Sign Her Up

This is just what the A's need.  She pitches and hits.  She's batting .714, but no mention of her OPS.,0,7353820.story?coll=ny-sports-mezz

OAKFIELD, N.Y. -- Katie Brownell is a shy 11-year-old girl of few words. But when she gets on the baseball field, she lets her pitching do the talking.

Brownell is the only girl in the Oakfield-Alabama Little League baseball program in this community about halfway between Buffalo and Rochester. On Saturday, that didn't stop her from accomplishing something league officials can't remember anybody -- boy or girl -- ever doing.

She threw a perfect game for the Dodgers in an 11-0 victory over the Yankees.

How dominant was she? She struck out all 18 batters she faced in the six-inning victory. She never got to a three-ball count on any of them.

"As far back as I can remember, I don't ever recall hearing of a perfect game," said Eric Klotzbach, league president.

Katie said she knew she had a chance for something special in the fourth inning. Fortunately, Katie's coach, Joe Sullivan, realized that, too.

He had intended to pull Katie at some point during the game and was ready to do it when the scorekeeper told him she had a no-hitter going.

"I can't pull her out," Sullivan said after taking a look at the score book himself.

So, Katie kept mowing down the opposition and completed the task. Then the place exploded.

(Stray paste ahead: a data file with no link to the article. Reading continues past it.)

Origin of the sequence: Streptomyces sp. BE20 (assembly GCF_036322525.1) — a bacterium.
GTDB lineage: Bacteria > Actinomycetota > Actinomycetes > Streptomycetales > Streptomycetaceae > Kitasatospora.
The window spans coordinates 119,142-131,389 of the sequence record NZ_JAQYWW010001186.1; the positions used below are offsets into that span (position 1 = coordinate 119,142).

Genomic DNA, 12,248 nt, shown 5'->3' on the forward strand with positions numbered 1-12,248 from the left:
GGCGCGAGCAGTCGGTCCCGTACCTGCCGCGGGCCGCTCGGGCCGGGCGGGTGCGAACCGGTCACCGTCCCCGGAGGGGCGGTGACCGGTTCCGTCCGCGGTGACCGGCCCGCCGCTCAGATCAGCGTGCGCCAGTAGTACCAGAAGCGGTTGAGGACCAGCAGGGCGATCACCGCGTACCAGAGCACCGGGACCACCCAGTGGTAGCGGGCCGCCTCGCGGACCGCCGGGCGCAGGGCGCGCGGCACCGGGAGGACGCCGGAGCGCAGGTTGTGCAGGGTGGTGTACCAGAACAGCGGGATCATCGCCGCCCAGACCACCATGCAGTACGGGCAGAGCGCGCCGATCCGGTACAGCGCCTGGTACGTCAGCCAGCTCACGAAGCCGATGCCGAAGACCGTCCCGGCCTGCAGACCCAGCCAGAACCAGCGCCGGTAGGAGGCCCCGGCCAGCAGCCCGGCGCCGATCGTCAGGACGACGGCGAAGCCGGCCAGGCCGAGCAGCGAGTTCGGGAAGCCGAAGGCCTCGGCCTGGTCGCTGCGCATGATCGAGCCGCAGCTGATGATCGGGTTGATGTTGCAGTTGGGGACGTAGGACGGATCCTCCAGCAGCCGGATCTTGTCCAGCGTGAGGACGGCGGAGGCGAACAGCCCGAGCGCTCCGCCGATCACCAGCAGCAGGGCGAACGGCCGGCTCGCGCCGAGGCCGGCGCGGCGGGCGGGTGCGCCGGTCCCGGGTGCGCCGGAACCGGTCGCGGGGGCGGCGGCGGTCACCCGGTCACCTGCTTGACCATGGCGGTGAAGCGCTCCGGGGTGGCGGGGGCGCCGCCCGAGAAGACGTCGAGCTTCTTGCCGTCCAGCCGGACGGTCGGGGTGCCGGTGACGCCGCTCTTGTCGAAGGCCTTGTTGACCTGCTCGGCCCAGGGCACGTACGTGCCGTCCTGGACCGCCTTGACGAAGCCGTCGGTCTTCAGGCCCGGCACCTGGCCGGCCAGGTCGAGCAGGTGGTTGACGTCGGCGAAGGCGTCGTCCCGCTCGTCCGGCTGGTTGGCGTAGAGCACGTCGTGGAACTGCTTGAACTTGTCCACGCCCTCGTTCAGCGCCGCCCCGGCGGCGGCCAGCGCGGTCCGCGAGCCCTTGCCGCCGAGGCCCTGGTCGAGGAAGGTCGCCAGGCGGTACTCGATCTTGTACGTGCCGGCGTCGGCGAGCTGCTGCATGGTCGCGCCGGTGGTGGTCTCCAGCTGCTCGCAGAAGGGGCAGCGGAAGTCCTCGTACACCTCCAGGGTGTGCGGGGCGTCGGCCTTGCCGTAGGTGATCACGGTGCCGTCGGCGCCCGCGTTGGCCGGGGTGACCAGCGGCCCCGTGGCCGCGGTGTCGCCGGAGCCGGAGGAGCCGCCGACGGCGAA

"Everybody congratulated me," Katie said.

Katie, who is in 6th grade, also pitched a one-hitter in the first game of the year. She accounted for all 15 outs in the five innings she pitched in that game. She had 14 strikeouts and got the other out on a grounder to the mound that she tossed to first.

"She's been pitching for three years, but she's really came on and excelled this year," said Jeff Sage, manager of the team, who didn't get to see Saturday's game because of his job as a firefighter in Rochester. "She bats really well. She's a solid, all-around ballplayer."

At the plate, Katie's hitting .714 through the team's first three games.

Her sense for the game developed from playing baseball with siblings and friends.

"She had older brothers and we were always outside, so the minute she could pick up a ball, she was" playing, said her mother, Denise Bischoff.

In her first year with the Dodgers, Katie, the daughter of Mark Brownell, played with her older brothers, Jonathan and Joshua. Initially, she wasn't even going to play baseball this year, and instead eyed the softball team.

"Two weeks before the first game, when was it too late for her to switch over to softball, she decided to stick with hardball," Sullivan said. "Fortunately for us."